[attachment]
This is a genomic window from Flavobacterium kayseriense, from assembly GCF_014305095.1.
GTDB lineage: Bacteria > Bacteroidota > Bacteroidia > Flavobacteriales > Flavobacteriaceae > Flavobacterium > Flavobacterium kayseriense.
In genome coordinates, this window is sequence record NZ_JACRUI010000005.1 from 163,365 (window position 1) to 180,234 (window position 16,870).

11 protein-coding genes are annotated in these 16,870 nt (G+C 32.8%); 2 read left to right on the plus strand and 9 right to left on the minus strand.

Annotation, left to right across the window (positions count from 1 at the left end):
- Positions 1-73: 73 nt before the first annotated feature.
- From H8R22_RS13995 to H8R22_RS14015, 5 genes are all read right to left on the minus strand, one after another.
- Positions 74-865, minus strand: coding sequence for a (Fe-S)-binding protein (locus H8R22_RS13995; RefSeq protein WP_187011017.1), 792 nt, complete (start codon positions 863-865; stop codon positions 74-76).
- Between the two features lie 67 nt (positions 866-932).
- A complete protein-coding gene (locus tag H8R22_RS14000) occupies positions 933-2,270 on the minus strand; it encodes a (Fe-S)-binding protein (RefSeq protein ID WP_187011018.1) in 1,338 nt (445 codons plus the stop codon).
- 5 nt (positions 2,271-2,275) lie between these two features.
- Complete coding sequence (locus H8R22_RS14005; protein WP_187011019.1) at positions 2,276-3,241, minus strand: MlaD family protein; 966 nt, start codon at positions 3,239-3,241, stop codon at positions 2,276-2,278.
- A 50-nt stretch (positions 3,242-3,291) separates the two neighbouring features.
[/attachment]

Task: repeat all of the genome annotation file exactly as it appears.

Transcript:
This is a genomic window from Flavobacterium kayseriense, from assembly GCF_014305095.1.
GTDB lineage: Bacteria > Bacteroidota > Bacteroidia > Flavobacteriales > Flavobacteriaceae > Flavobacterium > Flavobacterium kayseriense.
In genome coordinates, this window is sequence record NZ_JACRUI010000005.1 from 163,365 (window position 1) to 180,234 (window position 16,870).

11 protein-coding genes are annotated in these 16,870 nt (G+C 32.8%); 2 read left to right on the plus strand and 9 right to left on the minus strand.

Annotation, left to right across the window (positions count from 1 at the left end):
- Positions 1-73: 73 nt before the first annotated feature.
- From H8R22_RS13995 to H8R22_RS14015, 5 genes are all read right to left on the minus strand, one after another.
- Positions 74-865, minus strand: coding sequence for a (Fe-S)-binding protein (locus H8R22_RS13995; RefSeq protein WP_187011017.1), 792 nt, complete (start codon positions 863-865; stop codon positions 74-76).
- Between the two features lie 67 nt (positions 866-932).
- A complete protein-coding gene (locus tag H8R22_RS14000) occupies positions 933-2,270 on the minus strand; it encodes a (Fe-S)-binding protein (RefSeq protein ID WP_187011018.1) in 1,338 nt (445 codons plus the stop codon).
- 5 nt (positions 2,271-2,275) lie between these two features.
- Complete coding sequence (locus H8R22_RS14005; protein WP_187011019.1) at positions 2,276-3,241, minus strand: MlaD family protein; 966 nt, start codon at positions 3,239-3,241, stop codon at positions 2,276-2,278.
- A 50-nt stretch (positions 3,242-3,291) separates the two neighbouring features.